2. Hold a door open for the next person. Give up your seat on the bus to an older person or help someone by carrying packages.
3. Help around the house—without being asked by your parents or caregiver. You could clean your room or take out the garbage or do simple things like clearing the dishes from the dinner table, mowing the lawn, raking leaves, or shoveling snow.
4. You can help out a neighbor by offering to shovel snow, mow the lawn, walk the dog, or carry packages. Surprise them with a batch of homemade cookies.
5. Make your own holiday or birthday cards. There is something very special about a homemade, handwritten card. Send one to your grandparents, siblings, or perhaps to a child in a hospital ward or a soldier far from home.
6. Give the gift of your time. Spend time with a grandparent, a new kid in school, a younger sister or brother. Ask them about their day. Listen to what they have to say. Sometimes, just sitting next to someone while they watch television or read a book can be an act of kindness.
7. Call, Skype, or e-mail your grandparents, aunts, uncles or cousins. Tell them how much you love them.
8. Ask the new kid at school or someone you don’t usually socialize with to join you at your lunch table, or invite him or her to play a game together at recess.
9. Say something nice to someone who seems sad or needs some cheering up.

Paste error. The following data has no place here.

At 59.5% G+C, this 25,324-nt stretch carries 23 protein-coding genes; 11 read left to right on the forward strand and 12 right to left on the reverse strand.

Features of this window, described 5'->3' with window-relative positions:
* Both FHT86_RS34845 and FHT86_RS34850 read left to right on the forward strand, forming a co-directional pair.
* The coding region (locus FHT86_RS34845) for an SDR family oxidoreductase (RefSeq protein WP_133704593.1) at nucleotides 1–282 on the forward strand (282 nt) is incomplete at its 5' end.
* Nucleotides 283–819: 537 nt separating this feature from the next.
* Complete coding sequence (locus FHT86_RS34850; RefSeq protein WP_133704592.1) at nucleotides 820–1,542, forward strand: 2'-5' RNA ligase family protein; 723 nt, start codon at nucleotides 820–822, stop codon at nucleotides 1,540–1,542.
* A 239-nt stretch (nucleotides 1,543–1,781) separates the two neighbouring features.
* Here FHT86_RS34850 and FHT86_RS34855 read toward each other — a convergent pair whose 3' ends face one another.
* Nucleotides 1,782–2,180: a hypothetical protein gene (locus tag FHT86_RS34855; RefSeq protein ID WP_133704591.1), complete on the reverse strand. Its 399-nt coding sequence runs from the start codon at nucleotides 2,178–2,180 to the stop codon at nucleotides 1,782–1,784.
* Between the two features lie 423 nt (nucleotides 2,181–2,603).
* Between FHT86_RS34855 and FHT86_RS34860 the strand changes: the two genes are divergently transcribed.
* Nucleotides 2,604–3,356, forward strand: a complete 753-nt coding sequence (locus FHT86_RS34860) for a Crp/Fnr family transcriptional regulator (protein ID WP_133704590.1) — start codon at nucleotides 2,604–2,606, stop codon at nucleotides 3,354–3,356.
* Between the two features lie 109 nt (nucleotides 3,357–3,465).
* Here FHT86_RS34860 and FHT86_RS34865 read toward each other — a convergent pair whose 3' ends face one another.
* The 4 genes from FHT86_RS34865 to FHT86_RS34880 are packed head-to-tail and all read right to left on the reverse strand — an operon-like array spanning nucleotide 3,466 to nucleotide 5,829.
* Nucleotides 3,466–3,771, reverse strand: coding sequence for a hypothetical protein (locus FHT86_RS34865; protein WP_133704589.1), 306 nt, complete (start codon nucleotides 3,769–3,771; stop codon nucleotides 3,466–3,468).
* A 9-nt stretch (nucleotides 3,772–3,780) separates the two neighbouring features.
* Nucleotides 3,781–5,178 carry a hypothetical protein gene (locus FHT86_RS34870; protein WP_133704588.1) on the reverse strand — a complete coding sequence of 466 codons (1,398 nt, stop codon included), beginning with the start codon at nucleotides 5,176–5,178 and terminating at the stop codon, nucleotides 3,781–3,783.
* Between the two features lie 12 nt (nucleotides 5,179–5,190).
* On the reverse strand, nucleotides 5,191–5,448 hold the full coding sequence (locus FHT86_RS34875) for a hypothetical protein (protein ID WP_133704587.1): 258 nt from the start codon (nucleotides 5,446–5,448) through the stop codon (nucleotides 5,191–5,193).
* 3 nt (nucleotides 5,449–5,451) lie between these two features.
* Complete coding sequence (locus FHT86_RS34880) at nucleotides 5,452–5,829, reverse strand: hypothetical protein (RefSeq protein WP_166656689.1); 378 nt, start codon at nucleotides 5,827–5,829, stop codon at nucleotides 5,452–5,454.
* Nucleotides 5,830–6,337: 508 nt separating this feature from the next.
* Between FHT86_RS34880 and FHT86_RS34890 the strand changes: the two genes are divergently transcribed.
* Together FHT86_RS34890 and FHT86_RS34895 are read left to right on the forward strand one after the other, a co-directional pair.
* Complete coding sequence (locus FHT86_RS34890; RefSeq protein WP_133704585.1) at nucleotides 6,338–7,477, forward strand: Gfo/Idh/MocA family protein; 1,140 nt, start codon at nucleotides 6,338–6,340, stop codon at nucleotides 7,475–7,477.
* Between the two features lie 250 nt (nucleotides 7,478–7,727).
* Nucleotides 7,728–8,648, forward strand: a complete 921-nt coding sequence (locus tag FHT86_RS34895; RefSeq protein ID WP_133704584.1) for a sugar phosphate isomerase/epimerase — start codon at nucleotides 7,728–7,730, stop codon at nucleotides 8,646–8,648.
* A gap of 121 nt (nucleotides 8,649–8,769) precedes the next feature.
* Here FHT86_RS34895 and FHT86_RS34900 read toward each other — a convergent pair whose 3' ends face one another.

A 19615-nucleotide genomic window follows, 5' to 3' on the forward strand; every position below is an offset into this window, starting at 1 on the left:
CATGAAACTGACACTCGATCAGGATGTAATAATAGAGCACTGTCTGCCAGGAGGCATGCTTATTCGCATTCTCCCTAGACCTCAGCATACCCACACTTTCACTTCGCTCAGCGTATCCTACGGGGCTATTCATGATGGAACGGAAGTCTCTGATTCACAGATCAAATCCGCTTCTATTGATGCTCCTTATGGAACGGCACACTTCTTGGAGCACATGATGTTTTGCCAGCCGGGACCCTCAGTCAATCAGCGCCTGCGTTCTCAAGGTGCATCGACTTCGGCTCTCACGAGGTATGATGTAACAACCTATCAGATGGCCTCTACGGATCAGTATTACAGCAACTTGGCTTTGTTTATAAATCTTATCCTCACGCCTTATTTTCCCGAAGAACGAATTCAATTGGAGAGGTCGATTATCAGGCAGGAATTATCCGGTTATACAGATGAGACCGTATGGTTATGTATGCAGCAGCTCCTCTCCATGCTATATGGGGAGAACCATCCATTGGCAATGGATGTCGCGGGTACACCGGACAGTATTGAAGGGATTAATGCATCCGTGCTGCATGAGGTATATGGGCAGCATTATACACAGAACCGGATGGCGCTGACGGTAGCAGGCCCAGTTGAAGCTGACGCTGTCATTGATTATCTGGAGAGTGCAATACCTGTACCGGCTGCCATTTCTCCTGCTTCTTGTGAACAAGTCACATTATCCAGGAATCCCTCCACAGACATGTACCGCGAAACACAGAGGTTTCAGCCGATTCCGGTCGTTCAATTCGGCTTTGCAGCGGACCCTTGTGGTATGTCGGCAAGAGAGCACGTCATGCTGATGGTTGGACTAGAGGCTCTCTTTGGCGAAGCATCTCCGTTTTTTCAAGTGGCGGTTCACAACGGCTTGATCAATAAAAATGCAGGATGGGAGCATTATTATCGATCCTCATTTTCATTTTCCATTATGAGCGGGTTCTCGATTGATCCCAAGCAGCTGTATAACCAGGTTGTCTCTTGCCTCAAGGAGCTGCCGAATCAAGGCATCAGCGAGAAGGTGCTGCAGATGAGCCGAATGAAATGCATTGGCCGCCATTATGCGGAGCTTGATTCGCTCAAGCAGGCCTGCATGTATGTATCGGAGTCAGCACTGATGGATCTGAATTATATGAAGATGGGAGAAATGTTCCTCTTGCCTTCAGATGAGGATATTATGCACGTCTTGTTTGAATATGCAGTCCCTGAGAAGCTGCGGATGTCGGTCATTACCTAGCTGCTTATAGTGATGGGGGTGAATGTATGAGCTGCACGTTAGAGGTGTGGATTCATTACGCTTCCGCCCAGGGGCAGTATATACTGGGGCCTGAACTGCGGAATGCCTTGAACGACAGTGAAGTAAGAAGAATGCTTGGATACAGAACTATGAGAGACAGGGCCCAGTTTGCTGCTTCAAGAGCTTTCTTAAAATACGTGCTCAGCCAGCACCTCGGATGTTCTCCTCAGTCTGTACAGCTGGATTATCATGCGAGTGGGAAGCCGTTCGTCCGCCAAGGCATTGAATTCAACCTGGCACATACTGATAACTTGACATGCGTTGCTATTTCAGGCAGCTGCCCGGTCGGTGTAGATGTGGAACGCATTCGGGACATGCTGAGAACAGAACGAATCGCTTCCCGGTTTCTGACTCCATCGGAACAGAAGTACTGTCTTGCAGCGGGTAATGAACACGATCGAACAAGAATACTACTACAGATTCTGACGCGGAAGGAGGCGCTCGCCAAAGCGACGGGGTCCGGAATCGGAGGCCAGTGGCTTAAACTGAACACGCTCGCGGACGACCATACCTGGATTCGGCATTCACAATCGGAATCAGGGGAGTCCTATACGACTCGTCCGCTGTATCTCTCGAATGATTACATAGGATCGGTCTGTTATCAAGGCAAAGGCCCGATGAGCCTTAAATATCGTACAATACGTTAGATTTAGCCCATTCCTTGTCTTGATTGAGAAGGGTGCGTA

10. Remember it is also important to be kind to animals. Start by thinking of your own pet. Make sure your pet has plenty of water in hot weather, is kept warm in winter, and gets plenty of exercise. How about an extra hug or tummy pat to make everyone happy, including you? Volunteer at an animal shelter or help to raise money to support animal causes.
11. Volunteer at a nursing home or soup kitchen. As a class, you can organize to wrap sandwiches for a soup kitchen or deliver library books to homebound neighbors. Be creative and think of a class “kindness project.”
12. Set up a kindness jar in your classroom to raise money for a special charity or cause. Sell kindness calendars, host a bake sale, have a car wash, put on a concert, or even put on a talent show in order to add money to the kindness jar.
13. Maurice gave Laura a small white teddy bear for Christmas. Start a teddy bear drive and donate them to a local charity, hospital or shelter.
Laura has great suggestions at the end of her book and even more on her website about how to perform small acts of kindness. You can also visit Laura’s website http://aninvisiblethread.com/ to share your stories and to learn more about helping others.
For even more ideas, check out these sites: Random Acts of Kindness: https://www.randomactsofkindness.org/additional-classroom-materials Kids Activities Net: http://www.kidactivities.net/category/random-acts-of-kindness.aspx Remember, “one small act of kindness can change a life forever.” Guide written in 2015 by Judith Rovenger. Judith is on the adjunct faculty of Long Island University and has taught at Columbia, Wesleyan, and Rutgers Universities. Her area of specialty is in ethics and emotional intelligence in literature. She is the former director of Youth Services at the Westchester Library System (NYS). This guide has been provided by Simon & Schuster for classroom, library, and reading group use. It may be reproduced in its entirety or excerpted for these purposes.